The cup remained silent. Of course it would.  

Taking a loud sip, Cara sat on the stool near the cash register and leveled a flat stare at the front door where customers should be coming in instead of loitering outside.

At least the music was something nice, if a little odd. Given the hipster mood of the store she expected some obscure indie band and not the soothing piano notes plunking over the speakers. Eyeing the sound system she debated whether it was worth it to change it, or turn it off, just for something to do when the front door chime went off.


Ah, maybe later.

“Yes?” Cara rotated on the stool and crossed her legs, taking a small sip of the tea.

In front of her stood a woman with brown hair and stunning blue eyes. She was in a white jacket that had the Aydindril University logo stitched on the breast and her hands were casually stuffed in the pockets. A slight twist to her mouth was reflected in the canted hip and slight lean over the counter.

If Cara didn’t have self-control she probably would’ve squeezed the tea all over herself.

“How can I help you?” she continued, hastily placing her somewhat unprofessional cup of tea underneath the counter.

“Are you Cara?”

Cara looked down at the nametag sticker she reluctantly made and slapped to her chest that morning. “Unless something changed in the last few hours, I should be.”

“Richard sent me in to see how you were doing.” The other woman moved past the counter and opened the door leading to the manager’s office—Richard’s currently unoccupied office—as Cara swiveled to follow her around. “Given how this place is usually packed at this time and the small gathering waiting outside, I’m guessing not too well.”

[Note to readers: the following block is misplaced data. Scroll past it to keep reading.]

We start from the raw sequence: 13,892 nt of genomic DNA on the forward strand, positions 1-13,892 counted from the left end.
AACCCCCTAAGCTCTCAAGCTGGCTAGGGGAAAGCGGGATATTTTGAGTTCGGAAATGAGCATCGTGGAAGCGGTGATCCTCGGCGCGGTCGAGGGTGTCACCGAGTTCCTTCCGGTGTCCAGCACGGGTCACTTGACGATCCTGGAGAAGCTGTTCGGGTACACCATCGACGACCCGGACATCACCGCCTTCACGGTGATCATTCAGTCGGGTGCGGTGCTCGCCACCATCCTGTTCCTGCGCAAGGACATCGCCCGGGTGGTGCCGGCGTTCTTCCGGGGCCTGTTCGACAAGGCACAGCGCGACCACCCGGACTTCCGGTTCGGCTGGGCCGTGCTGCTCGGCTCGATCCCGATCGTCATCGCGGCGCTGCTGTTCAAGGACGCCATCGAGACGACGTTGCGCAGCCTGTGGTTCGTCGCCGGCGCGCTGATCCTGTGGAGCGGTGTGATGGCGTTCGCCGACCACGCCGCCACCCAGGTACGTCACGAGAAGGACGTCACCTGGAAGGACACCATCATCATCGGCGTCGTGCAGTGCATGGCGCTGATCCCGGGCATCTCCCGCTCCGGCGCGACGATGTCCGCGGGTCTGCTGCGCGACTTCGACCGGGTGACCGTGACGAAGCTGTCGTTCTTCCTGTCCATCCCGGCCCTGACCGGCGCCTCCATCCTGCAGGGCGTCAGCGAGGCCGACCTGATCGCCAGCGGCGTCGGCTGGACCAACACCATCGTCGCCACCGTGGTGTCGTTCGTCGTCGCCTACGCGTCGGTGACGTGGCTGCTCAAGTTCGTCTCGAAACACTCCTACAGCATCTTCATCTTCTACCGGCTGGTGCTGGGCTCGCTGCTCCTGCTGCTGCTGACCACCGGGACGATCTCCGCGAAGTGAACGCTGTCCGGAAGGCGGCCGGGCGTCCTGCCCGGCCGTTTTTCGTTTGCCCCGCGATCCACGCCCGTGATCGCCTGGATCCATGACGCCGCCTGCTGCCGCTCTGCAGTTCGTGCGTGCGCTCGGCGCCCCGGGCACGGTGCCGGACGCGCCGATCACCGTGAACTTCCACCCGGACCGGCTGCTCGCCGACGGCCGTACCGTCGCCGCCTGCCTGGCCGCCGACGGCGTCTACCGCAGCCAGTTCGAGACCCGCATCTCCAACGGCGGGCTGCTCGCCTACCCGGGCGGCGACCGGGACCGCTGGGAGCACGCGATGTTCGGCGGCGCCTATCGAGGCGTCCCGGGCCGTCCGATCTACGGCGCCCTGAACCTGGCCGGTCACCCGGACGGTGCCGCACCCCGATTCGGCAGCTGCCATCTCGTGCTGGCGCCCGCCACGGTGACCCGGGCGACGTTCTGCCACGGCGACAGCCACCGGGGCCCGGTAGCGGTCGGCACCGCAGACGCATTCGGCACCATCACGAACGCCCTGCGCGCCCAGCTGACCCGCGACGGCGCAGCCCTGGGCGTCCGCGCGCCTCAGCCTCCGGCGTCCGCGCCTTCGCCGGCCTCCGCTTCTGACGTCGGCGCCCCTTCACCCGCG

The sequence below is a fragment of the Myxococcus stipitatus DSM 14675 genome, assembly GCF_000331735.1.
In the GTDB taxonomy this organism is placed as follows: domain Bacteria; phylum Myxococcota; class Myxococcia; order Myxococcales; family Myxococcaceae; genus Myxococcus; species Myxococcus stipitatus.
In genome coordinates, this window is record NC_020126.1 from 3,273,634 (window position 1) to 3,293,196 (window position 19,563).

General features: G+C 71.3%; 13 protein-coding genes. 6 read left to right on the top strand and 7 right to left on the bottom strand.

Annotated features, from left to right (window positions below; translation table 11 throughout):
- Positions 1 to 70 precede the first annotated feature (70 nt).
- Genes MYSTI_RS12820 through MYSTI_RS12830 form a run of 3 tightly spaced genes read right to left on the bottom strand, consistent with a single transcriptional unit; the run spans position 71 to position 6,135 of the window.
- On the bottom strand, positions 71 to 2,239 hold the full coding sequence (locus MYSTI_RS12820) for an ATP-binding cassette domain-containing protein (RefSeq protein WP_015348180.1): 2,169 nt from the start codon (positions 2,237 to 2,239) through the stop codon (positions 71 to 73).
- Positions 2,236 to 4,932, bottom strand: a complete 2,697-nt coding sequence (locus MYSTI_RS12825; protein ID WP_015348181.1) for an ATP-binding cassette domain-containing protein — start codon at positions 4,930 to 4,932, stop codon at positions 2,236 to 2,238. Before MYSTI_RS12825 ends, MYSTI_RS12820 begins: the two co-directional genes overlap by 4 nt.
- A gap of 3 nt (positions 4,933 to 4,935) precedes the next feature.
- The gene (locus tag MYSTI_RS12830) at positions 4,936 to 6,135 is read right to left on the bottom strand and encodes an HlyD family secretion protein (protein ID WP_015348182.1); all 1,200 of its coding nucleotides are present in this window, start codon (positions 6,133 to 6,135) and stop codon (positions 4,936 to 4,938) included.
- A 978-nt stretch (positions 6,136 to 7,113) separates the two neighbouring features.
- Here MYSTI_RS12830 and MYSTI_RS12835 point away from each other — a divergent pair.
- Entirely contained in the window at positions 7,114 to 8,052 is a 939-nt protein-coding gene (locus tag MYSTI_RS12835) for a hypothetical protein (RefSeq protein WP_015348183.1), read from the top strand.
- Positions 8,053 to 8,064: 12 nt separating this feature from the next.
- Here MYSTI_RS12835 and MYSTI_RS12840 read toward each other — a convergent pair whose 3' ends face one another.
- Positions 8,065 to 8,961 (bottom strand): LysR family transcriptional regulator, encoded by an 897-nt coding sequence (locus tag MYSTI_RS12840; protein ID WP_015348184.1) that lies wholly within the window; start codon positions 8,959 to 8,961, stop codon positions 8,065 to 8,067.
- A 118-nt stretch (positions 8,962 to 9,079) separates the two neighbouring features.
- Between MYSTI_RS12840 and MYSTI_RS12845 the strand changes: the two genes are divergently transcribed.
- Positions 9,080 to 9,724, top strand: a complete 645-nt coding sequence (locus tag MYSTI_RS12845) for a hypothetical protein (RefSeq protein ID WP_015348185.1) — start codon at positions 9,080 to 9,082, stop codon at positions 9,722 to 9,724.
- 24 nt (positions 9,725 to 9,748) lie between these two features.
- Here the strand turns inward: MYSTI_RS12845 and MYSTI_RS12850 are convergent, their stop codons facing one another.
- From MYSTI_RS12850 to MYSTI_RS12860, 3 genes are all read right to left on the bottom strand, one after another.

Scowl back in place, Cara leaned back on the counter and pulled out her tea again. There was an unfriendly chill hiding in the dig; it was subtle, but there. “I warned him this wasn’t a good idea.”

“Maybe you should’ve thought of that before you broke his leg.”

Cara felt a flush go up the back of her neck, thankfully hidden since her hair was down. “I’m here, aren’t I?” Damn, Cara didn’t even know this person’s name, but what was her problem? “Who are you anyway?”

“I’m Kahlan,” introduced the other woman as she pulled on a brown apron over her blue plaid button-up, white jacket discarded in the office.

Raising an eyebrow, Cara turned and took a closer look at the brunette. That was a familiar sounding name. Tapping her chin thoughtfully she spun around on the stool a few times as Kahlan fiddled around with the syrups or something.

Kahlan. Kahlan Kahlan. She was Richard’s friend or something. Brows furrowed, Cara tried to remember what he said about her when she called him. Pretty? He did say Kahlan was pretty and (she glanced surreptitiously over her shoulder) she could agree with that. Always doing something? Yeah, that sounded right. Kahlan was always running around in the background when she called, getting jello or water for the pain meds when Richard needed it.

 “Ah-ha, I figured out who you are.” Pleased, Cara sensed Kahlan walk up to the counter as the front door chime went off. “You’re his—”


“—bitch. Or, based on the look on your face, maybe not,” Cara said off-handedly before jumping off the stool, pulse pumping, with the first customer awkwardly standing in front of the register and Kahlan’s mouth open with shock. “Well, awkward. I’ll just deal with the drinks then.”